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FROM FIRST AND SPRING

A Big Sky Filled With Many Voices

An Editor's Note

April 16, 2006|Rick Wartzman

Separating the myth and reality of the American West can be as difficult as untangling the thorny chaparral of the California foothills.

That challenge, though, is only the first of several in trying to make sense

of this vast region. Things here have shifted so fast on the ground--as well as in our imaginations--that the very definition of the West "flies before us as we travel," as George Catlin, famous for his paintings of Native Americans, declared in the mid-1800s.

In lyrical prose, Rick Bass takes his own stab at sussing out the place, and he finds that the West is still flying before us today. "We can feel it moving now, sliding away," he writes, "and yet even in its diminishment it is still somehow fiercely present" ("Lost in Space," page 14).

At the same time, Bass concedes that his vision of the West is tremendously limited. "I am still, despite my knowing better, dreaming only the Anglo dream of the West," he says. "What are the dreams in Indian country, and of Latinos? What dreams do Tibetan and Thai emigres bring, and Russian orthodoxy, and first- and second-generation Chinese Americans?"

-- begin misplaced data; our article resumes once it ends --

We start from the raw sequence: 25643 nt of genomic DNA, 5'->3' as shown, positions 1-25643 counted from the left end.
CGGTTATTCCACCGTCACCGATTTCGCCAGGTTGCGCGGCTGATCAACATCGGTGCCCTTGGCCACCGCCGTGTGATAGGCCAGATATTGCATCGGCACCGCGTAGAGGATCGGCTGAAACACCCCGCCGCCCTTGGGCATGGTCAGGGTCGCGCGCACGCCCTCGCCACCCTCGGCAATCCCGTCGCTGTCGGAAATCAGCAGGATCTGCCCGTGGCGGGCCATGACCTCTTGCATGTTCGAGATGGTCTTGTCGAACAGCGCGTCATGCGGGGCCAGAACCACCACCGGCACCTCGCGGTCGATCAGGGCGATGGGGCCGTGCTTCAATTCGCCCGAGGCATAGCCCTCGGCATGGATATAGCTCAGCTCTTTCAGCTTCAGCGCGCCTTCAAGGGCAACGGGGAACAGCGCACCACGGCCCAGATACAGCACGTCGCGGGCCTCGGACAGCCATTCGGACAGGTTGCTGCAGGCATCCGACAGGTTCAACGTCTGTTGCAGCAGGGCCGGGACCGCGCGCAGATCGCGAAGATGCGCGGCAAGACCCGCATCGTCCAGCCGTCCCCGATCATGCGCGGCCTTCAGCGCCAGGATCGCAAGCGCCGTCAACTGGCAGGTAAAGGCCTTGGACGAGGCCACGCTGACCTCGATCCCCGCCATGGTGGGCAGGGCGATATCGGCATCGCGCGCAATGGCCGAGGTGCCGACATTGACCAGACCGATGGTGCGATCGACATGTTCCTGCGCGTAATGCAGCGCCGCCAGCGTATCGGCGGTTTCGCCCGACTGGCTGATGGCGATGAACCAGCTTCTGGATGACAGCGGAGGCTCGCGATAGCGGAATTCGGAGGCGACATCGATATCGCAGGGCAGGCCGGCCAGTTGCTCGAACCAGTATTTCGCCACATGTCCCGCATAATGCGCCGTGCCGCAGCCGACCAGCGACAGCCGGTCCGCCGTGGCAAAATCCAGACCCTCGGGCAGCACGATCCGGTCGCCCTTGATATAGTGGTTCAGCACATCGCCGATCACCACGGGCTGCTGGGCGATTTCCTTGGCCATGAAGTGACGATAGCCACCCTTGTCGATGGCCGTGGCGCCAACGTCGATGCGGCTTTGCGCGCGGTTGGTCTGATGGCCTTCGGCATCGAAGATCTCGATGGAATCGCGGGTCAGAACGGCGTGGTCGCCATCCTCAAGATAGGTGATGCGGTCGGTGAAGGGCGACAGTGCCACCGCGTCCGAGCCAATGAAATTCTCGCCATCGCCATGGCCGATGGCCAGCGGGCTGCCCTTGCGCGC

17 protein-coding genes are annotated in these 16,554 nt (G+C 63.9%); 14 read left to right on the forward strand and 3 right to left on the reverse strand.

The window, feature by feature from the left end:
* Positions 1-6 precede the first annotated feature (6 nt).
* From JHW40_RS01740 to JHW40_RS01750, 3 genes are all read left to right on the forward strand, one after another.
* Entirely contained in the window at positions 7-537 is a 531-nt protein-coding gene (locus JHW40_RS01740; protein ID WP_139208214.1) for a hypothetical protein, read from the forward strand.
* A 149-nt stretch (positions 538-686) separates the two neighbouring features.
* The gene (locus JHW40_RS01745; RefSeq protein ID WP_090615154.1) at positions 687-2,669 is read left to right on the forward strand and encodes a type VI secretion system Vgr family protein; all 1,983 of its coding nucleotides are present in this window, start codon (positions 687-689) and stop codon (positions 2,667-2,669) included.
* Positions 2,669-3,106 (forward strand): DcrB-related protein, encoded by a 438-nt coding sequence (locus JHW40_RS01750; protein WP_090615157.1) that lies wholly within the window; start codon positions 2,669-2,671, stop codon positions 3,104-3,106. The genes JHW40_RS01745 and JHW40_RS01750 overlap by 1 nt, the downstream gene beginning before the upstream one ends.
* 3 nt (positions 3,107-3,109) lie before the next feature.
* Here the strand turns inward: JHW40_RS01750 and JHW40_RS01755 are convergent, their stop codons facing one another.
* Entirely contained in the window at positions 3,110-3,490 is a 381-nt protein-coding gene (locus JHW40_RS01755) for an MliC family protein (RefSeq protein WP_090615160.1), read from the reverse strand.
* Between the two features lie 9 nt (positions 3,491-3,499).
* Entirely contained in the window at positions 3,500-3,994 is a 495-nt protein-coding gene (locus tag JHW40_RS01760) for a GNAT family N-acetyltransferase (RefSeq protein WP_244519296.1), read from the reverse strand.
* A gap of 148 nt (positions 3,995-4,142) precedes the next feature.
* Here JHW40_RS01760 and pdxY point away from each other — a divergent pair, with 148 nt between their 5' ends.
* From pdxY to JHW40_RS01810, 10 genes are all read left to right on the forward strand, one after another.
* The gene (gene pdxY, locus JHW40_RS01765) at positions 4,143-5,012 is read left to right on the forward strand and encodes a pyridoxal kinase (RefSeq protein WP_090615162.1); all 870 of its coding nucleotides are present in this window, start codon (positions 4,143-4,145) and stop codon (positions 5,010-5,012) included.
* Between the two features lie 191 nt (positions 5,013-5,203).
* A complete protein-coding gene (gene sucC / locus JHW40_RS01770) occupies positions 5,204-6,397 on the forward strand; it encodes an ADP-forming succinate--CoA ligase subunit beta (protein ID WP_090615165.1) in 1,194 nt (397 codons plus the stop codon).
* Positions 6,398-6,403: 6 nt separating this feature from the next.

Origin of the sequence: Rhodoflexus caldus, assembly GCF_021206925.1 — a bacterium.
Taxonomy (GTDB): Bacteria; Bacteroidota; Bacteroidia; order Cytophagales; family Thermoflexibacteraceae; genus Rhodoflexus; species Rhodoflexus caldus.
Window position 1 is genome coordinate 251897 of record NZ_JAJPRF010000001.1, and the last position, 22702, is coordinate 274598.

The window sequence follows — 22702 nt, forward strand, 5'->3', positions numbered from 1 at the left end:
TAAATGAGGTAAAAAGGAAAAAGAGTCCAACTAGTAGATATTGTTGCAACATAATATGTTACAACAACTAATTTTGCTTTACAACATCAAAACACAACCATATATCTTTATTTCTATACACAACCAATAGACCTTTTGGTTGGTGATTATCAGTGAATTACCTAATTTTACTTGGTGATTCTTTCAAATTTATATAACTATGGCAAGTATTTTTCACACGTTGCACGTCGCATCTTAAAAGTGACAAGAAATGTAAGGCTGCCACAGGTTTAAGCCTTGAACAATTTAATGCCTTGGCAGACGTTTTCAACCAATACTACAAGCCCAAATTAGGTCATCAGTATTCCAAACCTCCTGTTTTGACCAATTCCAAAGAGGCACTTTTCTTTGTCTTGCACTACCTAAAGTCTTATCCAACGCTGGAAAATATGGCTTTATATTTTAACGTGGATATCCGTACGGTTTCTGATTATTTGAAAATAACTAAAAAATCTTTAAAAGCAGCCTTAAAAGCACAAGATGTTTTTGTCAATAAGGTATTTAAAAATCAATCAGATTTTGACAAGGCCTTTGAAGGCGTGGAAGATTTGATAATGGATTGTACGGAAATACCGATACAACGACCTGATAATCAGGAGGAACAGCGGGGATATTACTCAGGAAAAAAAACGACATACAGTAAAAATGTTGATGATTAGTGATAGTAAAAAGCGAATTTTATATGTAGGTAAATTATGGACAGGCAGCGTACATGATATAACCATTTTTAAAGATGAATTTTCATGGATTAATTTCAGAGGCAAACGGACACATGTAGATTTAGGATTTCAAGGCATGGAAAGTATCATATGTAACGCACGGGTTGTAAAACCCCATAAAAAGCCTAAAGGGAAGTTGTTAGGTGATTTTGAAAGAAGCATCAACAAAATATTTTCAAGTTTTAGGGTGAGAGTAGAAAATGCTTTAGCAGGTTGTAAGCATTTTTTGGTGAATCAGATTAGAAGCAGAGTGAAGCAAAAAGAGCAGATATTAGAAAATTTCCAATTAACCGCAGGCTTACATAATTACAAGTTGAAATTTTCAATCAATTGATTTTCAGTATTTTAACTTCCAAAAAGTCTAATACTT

I'd go a step further and argue that Bass' is only one Anglo version among many. My West, for instance, is as much about the splendor of this multiethnic urban frontier as it is about a wide-open territory of the grizzly, lynx and wolverine.

The fact is, the story of the West is really multiple narratives--"both contradictory and complementary," notes John Gray, president of the Autry National Center.

It might strike some as funny that the guy running the Autry, long seen as a repository of a largely one-dimensional view of the West (and a singing cowboy's view to boot), would embrace this more complex perspective.

But Gray and his staff have done just that during the last few years. The impetus has come, in part, from the Autry's 2003 merger with the Southwest Museum, home to a rich trove of Native American art and artifacts. In addition, the Autry absorbed Colorado's Women of the West Museum in 2002.

The trick now is to figure out how to showcase these different voices--but not to isolate them, either. After all, "they're part of a chorus," says Stephen Aron, executive director of the Institute for the Study of the American West, the Autry's scholarly research arm. "The world really mingled here." So, for example, the Autry's current fur-trading exhibit weaves together the impressions of Native Americans and European settlers.

"It's their side-by-side nature that creates the larger American West," says Gray, adding that founder Gene Autry undoubtedly would have loved the approach. As the only entertainer with five stars on Hollywood's Walk of Fame (for radio, records, film, TV and live theatrical performance, including rodeo), he certainly understood: There's more than one way for a story to be told.

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